Category Archives: visualization
When it comes to digital methods, one of the basic conundrums one encounters is the ambivalence between platform and practice. To phrase it in basic terms: are outcomes genuine human practice or simply artifacts of the platform’s affordances? There are different ways to approach this problem conceptually and I would go as far as saying that it is a false problem, since I do not think that there is something like unmediated human practice in the first place. The fact remains, however, that we may want to focus on one or the other for various reasons. My own interest lie squarely in understanding the technical dimension and this post introduces an approach to studying the algorithms at work in social media platforms with the help of digital methods.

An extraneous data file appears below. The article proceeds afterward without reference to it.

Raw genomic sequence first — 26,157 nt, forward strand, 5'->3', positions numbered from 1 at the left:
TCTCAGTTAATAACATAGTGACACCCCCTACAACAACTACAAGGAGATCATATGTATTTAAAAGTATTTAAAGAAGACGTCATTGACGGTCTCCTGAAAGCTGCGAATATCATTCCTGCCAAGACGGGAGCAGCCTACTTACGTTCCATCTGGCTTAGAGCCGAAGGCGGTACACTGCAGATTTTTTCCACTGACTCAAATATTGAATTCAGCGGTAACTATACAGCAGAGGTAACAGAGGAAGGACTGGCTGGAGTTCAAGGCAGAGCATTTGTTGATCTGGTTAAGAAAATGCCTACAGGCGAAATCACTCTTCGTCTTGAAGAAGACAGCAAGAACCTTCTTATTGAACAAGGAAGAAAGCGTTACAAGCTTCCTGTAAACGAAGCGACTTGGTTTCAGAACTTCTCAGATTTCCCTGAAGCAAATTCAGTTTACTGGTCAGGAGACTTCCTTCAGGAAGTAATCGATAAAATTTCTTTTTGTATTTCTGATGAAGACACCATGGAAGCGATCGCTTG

While a number of scholars have recently been engaged in attempts to reverse engineer relevant algorithms, the objects I am interested in are clearly too complex and dynamic to reproduce the decision mechanisms involved – which, in any case, are probably in constant movement due to machine learning components being part of the larger procedure. My goal is actually more basic and the approach I want to present is largely descriptive in the sense that it does little more than propose a way to talk about the outcomes of algorithmic work, in this case of ranking mechanisms. By “talk about”, I first mean graphically and quantitatively, but the goal, in fact, is quite qualitative. While I have real sympathies for the desire to describe artifacts considered to be the apogee of exactness in exact terms, I think that we need to explore other directions as well. In any case, we constantly examine and analyze phenomena in ways that do not require formal descriptions. We can study the NY Times’ editorial decisions – which involve a lot of ranking and appreciation of value – in ways that do not include building a formal decision model and still make interesting observations. Maybe it is time to see how methods for describing social phenomena can be used to describe formal mechanisms and not the other way round. What I have in mind does not go very far in this direction, but it embraces description as its methodology.